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Blue Jays deedsphotos

Updated on February 6, 2014

Blue jays are among the most aggressive and raucous birds that come to our feeder. They are said to mimic the cry of the red tailed hawk in order to scare other birds away as they approach the feeder. However, they are quite skittish of humans. Their sharp eyes spot any movement by me and my camera in the window adjacent to the feeder. The blue jays like the sunflower seeds in our feeder, but according to my bird book, "Michigan Bird Watching" by Bill Thompson III, they will eat practically anything including acorns, eggs and nestlings of other birds, grasshoppers, mice and frogs, and even dog food. If there are oak trees in the viscinity blue jays may bury as many as 5,000 acorns in the fall for future consumption. The many acorns that are never retrieved contribute to reforestation.

The blue jay's range includes most of eastern United States and Canada. They migrate southward from northern latitudes in early fall in flocks of 10 or more.

The female blue jay lays 4 to 6 eggs and incubates them for 18 days followed by 20 days of nestling care before the young jays fledge.

Source: "Michigan Bird Watching," by Bill Thompson III and the Staff of Bird Watcher's Digest, Cool Springs Press, Nashville, TN 37214.  

 

Young Blue Jay
Young Blue Jay | Source

Young blue jay

Young blue jay

Young blue jay

Two young blue jays

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    • Ralph Deeds profile imageAUTHOR

      Ralph Deeds 

      6 years ago from Birmingham, Michigan

      Wow! That's the nicest compliment I've had in a while. Thanks.

    • profile image

      kimberlyslyrics 

      6 years ago

      Ralph, this hub means so much to me. You have captured these birds so beautifully as you always do once that lens is in your hands. But more so my recent deceased father's favourite bird. I was missing him today and this hub appeared.

      I thank you and have printed it for my desk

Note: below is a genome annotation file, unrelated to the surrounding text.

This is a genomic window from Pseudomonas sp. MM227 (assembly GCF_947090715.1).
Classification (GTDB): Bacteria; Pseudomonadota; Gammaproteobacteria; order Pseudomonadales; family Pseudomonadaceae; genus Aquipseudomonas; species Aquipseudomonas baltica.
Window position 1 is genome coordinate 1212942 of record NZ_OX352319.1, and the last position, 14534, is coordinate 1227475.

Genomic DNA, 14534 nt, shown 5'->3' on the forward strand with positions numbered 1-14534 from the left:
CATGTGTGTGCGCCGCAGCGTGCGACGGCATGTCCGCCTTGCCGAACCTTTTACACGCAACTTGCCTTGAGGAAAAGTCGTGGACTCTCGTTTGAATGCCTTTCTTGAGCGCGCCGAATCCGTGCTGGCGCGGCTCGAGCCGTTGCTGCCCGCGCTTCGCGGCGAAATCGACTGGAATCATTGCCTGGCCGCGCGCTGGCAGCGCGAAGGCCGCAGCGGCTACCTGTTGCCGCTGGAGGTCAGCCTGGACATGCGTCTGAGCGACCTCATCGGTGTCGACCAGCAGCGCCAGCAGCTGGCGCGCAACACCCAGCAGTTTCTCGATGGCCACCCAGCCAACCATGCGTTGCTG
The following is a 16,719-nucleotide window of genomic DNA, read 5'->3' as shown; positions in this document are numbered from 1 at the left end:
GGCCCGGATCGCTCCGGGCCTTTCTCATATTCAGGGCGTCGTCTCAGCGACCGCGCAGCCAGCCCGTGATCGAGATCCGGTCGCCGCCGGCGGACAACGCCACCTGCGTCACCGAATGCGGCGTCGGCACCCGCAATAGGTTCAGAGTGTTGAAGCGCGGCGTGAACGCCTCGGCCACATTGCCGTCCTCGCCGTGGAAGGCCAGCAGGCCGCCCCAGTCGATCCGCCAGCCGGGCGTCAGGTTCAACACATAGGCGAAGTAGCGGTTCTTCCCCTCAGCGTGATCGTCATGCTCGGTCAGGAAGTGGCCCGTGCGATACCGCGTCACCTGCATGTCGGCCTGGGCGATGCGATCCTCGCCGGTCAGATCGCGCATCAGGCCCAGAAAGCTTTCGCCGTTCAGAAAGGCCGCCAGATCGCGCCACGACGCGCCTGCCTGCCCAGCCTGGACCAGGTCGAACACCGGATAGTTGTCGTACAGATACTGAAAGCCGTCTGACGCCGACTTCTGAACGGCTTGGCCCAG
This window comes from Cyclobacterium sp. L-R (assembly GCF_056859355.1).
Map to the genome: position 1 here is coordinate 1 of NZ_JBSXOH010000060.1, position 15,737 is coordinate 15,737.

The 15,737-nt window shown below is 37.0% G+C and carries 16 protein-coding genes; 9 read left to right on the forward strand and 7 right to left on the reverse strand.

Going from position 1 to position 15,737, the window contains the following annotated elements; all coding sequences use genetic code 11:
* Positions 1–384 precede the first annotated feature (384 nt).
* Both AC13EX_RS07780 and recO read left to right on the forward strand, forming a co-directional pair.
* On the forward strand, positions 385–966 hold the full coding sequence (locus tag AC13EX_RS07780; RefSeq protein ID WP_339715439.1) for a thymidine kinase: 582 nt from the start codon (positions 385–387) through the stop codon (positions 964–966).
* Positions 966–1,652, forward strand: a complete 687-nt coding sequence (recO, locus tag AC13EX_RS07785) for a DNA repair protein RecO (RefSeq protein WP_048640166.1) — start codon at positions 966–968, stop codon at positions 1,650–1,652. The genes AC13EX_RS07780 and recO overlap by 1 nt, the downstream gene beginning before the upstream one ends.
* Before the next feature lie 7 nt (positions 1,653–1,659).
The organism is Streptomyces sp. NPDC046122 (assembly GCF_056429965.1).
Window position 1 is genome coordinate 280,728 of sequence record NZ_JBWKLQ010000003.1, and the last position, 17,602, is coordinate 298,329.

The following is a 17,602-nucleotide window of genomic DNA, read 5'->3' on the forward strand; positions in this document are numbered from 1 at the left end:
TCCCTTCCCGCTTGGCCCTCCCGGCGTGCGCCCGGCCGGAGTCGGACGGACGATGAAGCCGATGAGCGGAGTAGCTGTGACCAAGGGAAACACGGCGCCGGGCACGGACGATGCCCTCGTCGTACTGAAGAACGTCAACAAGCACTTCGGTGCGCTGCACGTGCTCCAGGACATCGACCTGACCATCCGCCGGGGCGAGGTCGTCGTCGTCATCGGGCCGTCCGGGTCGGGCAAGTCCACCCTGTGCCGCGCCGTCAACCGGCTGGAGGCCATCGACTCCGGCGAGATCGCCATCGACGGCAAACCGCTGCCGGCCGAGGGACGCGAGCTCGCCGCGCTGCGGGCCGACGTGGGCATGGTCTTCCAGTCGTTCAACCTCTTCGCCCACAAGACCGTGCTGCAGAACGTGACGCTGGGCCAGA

voted way up +++++++

      Kimberly

    • profile image

      Terry 

      7 years ago

      There are a ton of Jays in my area here in Toronto. (Weston area)

      They are a noisy but interesting bunch. I was curious about the mimicking of hawks because I saw a pair of the jays making the same screech as a white tail hawk which has it's territory here. Crafty little things.

      They are creating a ruckus as I write this in the back yard.

    • Ralph Deeds profile imageAUTHOR

      Ralph Deeds 

      8 years ago from Birmingham, Michigan

      Thanks for your comment. I don't have any suggestion other than rigging some sort of temporary sun and rain screen in the tree to provide some shade until the baby birds mature.

    • profile image

      sunny 

      8 years ago

      We have a nest of bluejays in a Buford Pear tree in our backyard. We had tree trimmers trim the tree, not realizing there was a nest in it. They cut branches all around the limb with the nest, leaving the nest intact. However the birds are now exposed to heat (Texas 90 degrees in daytime) and thunderstorms which often flood our streets due to the heavy downpour. How can we help this family of bluejays?? The babies hatched about a week ago. Thanks for your help.

    • Ralph Deeds profile imageAUTHOR

      Ralph Deeds 

      9 years ago from Birmingham, Michigan

      I'm sorry I don't have any additional information handy. I suggest you do a Google search and consult wikipedia and bird books in your local library.

    • profile image

      Zayna 

      9 years ago

      Hello,

      I was reading this artical to get information for an essay I'm going to write about Blue Jays. You had mentioned Blue Jays mimic the red tailed hawk. My question is, can they mimic any other birds call? Also, can you give me any other details regarding the pros and cons of the blue jay? If you could answer my questions soon, I would greatly appreciate it.

      Thank you much for your time,

      Zayna Broters

    • Ralph Deeds profile imageAUTHOR

      Ralph Deeds 

      9 years ago from Birmingham, Michigan

      I'm not sure. I assume they eat small insects and other things fed to them by their parents. Here's a link which may be of interest.

      http://www.birds.cornell.edu/AllAboutBirds/BirdGui...

    • profile image

      blah 

      9 years ago

      What do baby bluejays eat?

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